EM Respondent Blog Simplifying and amplifying best practice in using carbon credits for climate action
South Pole has developed simple principles that explain the benefits of using carbon credits, based on existing best practice and recommendations by the Science-Based Targets initiative (SBTi) and the Voluntary Carbon Markets Integrity Initiative (VCMi), among many others, turning technical guidance into accessible language, with easily understandable talking points.
The climate crisis is urgent and progress is slow.
Despite efforts to up ambition, the climate pledges by governments remain woefully inadequate in limiting average global temperature rise to 1.5℃ – the figure climate scientists define as the threshold of safety.
We know that targets have been set – but society’s ability to meet them moves further out of reach every day. The annual UN Emissions Gap report remains a constant reminder of the yawning gap that persists between the emission reductions considered in governments’ climate pledges and the reductions we need.
In today’s divided age, one of the few things that most of us can agree on is that we must dramatically increase the speed and scale of climate action today to avoid the irreversible effects of climate change tomorrow. We must find effective ways to finance clean technology, fair transitions, and global emission reductions. In all of this, the role of the private sector in ramping up climate finance is critical, particularly in light of the highly insufficient action by governments.
Importantly, we all want to make sure our efforts have the greatest possible impact. In this vein, carbon credits, and the voluntary carbon markets (VCM) on which they trade, may be the most misunderstood climate solution in the world. The carbon credits (or offsets) sold via these marketplaces are validated and certified via rigorous standards applied by 3rd party auditors, and have already channeled billions of dollars in finance to drive verifiable climate change mitigation – well ahead of government regulation on climate change and as standards continue to improve in line with new science, technologies, and lessons learned to ensure high quality.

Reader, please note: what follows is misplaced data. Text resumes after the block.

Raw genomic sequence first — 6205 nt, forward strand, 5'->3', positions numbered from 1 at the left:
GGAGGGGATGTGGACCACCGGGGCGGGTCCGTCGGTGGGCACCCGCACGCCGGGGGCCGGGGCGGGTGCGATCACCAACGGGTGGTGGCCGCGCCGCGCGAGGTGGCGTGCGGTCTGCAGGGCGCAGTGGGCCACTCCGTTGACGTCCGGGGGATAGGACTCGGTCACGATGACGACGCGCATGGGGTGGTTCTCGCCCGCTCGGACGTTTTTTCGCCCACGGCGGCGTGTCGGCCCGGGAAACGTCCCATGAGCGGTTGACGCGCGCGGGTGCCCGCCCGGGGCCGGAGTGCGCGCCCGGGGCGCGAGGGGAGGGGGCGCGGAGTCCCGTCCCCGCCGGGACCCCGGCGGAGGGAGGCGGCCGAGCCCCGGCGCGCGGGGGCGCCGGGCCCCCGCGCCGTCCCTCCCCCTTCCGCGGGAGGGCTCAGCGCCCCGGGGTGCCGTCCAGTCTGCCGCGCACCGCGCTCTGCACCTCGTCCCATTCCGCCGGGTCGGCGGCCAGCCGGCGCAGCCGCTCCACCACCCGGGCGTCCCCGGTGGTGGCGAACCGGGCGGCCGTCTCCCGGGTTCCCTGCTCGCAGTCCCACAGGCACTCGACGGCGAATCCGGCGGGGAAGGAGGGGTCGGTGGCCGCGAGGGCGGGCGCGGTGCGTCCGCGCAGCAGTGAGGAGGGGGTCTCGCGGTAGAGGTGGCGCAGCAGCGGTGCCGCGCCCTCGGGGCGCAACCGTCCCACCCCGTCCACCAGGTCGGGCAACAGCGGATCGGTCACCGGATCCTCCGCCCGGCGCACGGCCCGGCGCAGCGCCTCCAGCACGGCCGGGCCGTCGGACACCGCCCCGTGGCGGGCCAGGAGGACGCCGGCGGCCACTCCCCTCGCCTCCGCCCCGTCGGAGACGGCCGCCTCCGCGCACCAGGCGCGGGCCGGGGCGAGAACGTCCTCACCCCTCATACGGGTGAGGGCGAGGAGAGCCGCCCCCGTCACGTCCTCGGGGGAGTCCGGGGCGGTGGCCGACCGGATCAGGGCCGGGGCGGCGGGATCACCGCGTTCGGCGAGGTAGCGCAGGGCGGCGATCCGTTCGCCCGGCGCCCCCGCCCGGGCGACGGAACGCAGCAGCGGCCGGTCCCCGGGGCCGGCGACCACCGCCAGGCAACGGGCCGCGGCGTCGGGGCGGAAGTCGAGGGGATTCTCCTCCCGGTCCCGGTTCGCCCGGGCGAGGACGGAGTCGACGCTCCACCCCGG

No other form of finance can claim the level of transparency in measuring impacts as carbon credits. And while voluntary markets are far from perfect, they work.
Carbon credits remain one of the most viable, near-term options for companies to measurably reduce global emissions. With emissions-free operations still a far-off prospect, science says that companies must invest in emission reduction activities beyond their direct operations, for example through certified carbon credits – all while working on the long term task of decarbonizing their value chain. Done right, the VCM can deliver much-needed finance, technical capacity, and significant sustainable development benefits that can help countries reach their goals, and transition the world to the low-carbon future that it needs.
But the complexity of the VCM and the fact that corporations are often motivated to use credits to polish their image, make offsets easy to criticize – and the system difficult to understand. A related challenge has to do with companies credibly using carbon credits as part of corporate targets and talking about the role that carbon credits play in their overall climate action efforts. Part of the problem is that the latest best practice in using carbon credits is not simple, actionable, or written in a language easy to understand by most companies and CEOs.
To truly move the dial on addressing runaway climate change, carbon credits should be used and talked about by corporations according to a clear set of principles that simplify and amplify the right way to do things – grounded in science and building on the work of many credible initiatives, such as the Science-Based Targets initiative (SBTi) and the Voluntary Carbon Markets Integrity Initiative (VCMi), among many others.
Our hope is that these principles will empower governments, businesses and society as a whole to have an informed discussion around the importance of carbon finance as part of global climate action.
This blog first appeared on South Pole’s Penguin Perspectives.
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